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Saint Véran

• Hautes-Alpes (05350)   • Population: 274  • Altitude: 2040 m

Gallery of 20 photos for Saint Véran

Saint Véran is a very picturesque mountain village in the Queyras regional park, composed of a series of tiny hamlets strung together along the south flank of a mountain side. The village is famous for its houses with high, wooden attic balconies, its ancient church and its many old sundials.
Plus Beaux Village logo Saint Véran is one of the Most Beautiful Villages (Plus Beaux Villages) of France.

Guil Valley Map Location. From Château Queyras village, the road goes northeast up the Guil valley 3 km to Chateau-Ville-Vieille (3 km). Southeast the D5 goes to Molines-en-Queyras (5 km from Ville-Vieille) and another 5 km to Saint Véran.

Mountains, mountain slope and river valley Another main draw for St Véran is its magnificent mountain and valley setting. Billed as the highest village* in Europe, St Véran sits out on an exposed grassy mountain flank above a beautiful river valley coming down from the southeast corner of the Queyras mountains. (* The highest town in Europe is Briançon.)

St Véran is a popular destination for tourists and hikers, but even with a fair number of souvenir shops and several cafés, restaurants, hotels and Gites, it's still very natural and authentic.

Saint Véran village, looking northwest past The village was once divided into 5 sub-villages, separated for fire protection because of the extensive wood construction. Each "division", or hamlet, had it's own name (Forannes, La Ville, Villard, Pierre-Belle and Les Raux), it's own wooden fountain, and it's own fire pump. Today the village is more unified, but if you explore the village well, you will clearly see the separate divisions. This photo shows the entry from the center of the village into Les Forannes hamlet, marked by its round wooden fountain.

There's still one principle wooden fountain for each division of St Véran, each unique.

A 19th-century hand-pump fire The village was split into separated divisions in the beginning of the 19th century because of previous fires, and the fire pumps were first bought in 1874. Modern pressure hoses superseded the hand pumps, but when the modern equipment was frozen solid in December of 1967, the hand pumps worked well and put out the fire -- for the last time.

The small Office de Tourisme in the upper village has posted the weather forecast, very important if you're planning a day's hike. The weather of the moment could be completely different by the time you get out into the hills.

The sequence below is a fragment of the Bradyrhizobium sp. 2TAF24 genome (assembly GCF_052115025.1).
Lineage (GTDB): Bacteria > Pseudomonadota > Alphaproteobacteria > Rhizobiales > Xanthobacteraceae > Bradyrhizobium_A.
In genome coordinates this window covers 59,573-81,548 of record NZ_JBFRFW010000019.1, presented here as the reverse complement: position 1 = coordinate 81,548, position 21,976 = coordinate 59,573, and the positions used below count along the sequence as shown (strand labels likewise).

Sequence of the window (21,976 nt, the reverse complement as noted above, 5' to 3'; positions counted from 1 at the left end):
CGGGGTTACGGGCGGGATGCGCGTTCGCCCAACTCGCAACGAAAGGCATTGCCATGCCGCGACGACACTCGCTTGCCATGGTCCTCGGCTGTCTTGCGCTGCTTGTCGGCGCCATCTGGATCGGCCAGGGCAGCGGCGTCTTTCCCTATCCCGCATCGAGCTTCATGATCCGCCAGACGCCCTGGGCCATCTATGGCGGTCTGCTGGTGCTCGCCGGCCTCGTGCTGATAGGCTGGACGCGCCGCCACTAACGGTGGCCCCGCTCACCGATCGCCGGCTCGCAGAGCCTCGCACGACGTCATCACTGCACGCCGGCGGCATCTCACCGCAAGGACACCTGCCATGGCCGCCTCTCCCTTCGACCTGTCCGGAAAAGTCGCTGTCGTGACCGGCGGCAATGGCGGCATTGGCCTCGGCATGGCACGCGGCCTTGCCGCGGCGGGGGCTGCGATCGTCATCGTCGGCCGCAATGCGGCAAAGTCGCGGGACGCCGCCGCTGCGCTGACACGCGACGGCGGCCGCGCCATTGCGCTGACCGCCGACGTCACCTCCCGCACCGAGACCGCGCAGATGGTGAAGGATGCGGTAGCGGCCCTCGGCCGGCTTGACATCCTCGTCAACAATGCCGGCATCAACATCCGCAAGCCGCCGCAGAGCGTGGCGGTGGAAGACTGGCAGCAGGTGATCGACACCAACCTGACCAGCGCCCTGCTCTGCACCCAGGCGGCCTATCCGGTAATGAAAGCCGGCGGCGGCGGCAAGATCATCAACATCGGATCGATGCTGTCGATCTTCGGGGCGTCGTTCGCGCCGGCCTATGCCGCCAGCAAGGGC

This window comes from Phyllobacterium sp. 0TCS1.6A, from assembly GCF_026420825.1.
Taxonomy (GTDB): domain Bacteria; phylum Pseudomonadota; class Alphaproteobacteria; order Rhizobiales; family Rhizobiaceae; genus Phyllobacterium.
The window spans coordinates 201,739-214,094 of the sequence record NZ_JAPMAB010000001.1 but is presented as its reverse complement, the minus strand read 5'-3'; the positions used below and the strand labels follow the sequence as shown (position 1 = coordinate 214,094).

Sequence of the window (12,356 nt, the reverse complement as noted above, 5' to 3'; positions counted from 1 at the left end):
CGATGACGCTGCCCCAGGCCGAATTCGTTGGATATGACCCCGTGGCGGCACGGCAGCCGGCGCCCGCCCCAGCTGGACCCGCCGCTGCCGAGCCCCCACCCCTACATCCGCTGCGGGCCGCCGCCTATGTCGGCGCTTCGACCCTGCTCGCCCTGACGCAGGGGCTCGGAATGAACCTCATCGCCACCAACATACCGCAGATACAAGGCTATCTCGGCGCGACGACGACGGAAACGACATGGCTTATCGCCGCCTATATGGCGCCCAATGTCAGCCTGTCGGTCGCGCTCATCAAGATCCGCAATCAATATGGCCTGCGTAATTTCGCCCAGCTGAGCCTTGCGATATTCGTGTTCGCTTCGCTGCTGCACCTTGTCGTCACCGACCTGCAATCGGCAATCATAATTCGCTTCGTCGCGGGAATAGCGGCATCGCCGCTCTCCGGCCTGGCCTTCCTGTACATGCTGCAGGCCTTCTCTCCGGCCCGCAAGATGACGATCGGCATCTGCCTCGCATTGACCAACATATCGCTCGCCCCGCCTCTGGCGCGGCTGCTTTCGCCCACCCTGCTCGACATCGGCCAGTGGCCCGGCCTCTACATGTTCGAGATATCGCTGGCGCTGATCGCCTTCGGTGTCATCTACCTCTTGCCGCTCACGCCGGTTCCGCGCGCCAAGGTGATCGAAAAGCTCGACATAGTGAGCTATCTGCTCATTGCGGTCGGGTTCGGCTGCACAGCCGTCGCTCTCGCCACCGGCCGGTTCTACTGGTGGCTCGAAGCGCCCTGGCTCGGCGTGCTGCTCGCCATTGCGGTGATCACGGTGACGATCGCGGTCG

St-Véran Sundials

A 19th-century sundial in the The sundials of St Véran are quit famous, at least for lovers of sundials. Their renown comes partly from the and quality and partly from the number of sundials in the village.

On our first visit to St Véran in 1998 we photographed 10 of the village sundials. We've been here a couple of times in the intervening years, and in our last visit, in the Autumn of 2015, we photographed 23 different sundials. Some of these were made since our first visit, but most have been here for a very long time.

History of Saint Véran

St Véran was the capital of Queyras, where there was war with the Vaudois in the 12th century. Even in this isolated mountainous area there was religious war; the Hugenots destroyed the church in the 16th century.

Prehistoric: There was a prehistoric presence here, even before the copper mines that have been in production, off-and-on, from the Bronze age through to modern times.

Celto-Ligurian: Gauloise burial tombs have been discovered in this region.


• GPS: 44.699823, 6.846088


IGN (1/25,000) #3637 OT "Mont Viso, St-Veran, Aiguilles"

Didier Richard (1/50,000) #10 "Queyras Pays du Viso"

The center of St Véran, at 2040 meters, is on the slopes of the Montagne de Beauregard that gets up to 2989 m, and decends to the Aigue Blanche river at about 1800 m; walks near the village tend to be short, following the valleys, or rather steep.

The GR58 goes through the village. To the southeast, the GR58 follows the river valley as far as Chapelle de Clausis (about 6 km, 2340 m), then splits to climb the Col Agnel (2744 m) or the Col de St Véran (2844 m). To the southwest, the GR58 drops down to cross the river at the Pont du Molin (1849 m) and then climbs over the Col des Estronques (2651 m) and down to the village of Ceillac (1640 m). The GR58VT trail goes northwest down the river from St Véran and over the Col des Prés de Fromage (2146 m) a couple of km west of Moulines-en-Queyras.

In this very mountainous area, there are few loop hikes possible. The best ones marked on the map are northwest of St Véran and between Château-Queyras, Moulines-en-Queyras and Aiguilles.


There are several restaurant possibilities in the village.

We had lunch in a small café-bar-restaurant (and hotel), the "Coste-Belle". The salade de chevre chaud and the salade gesiers volailles we had for starters were very good, and a good-sized meal in themselves, as it turned out. Still, we managed to finish the Tourtons Champsaur: a variety of potato pastry with a sort of mashed potato stuffing.

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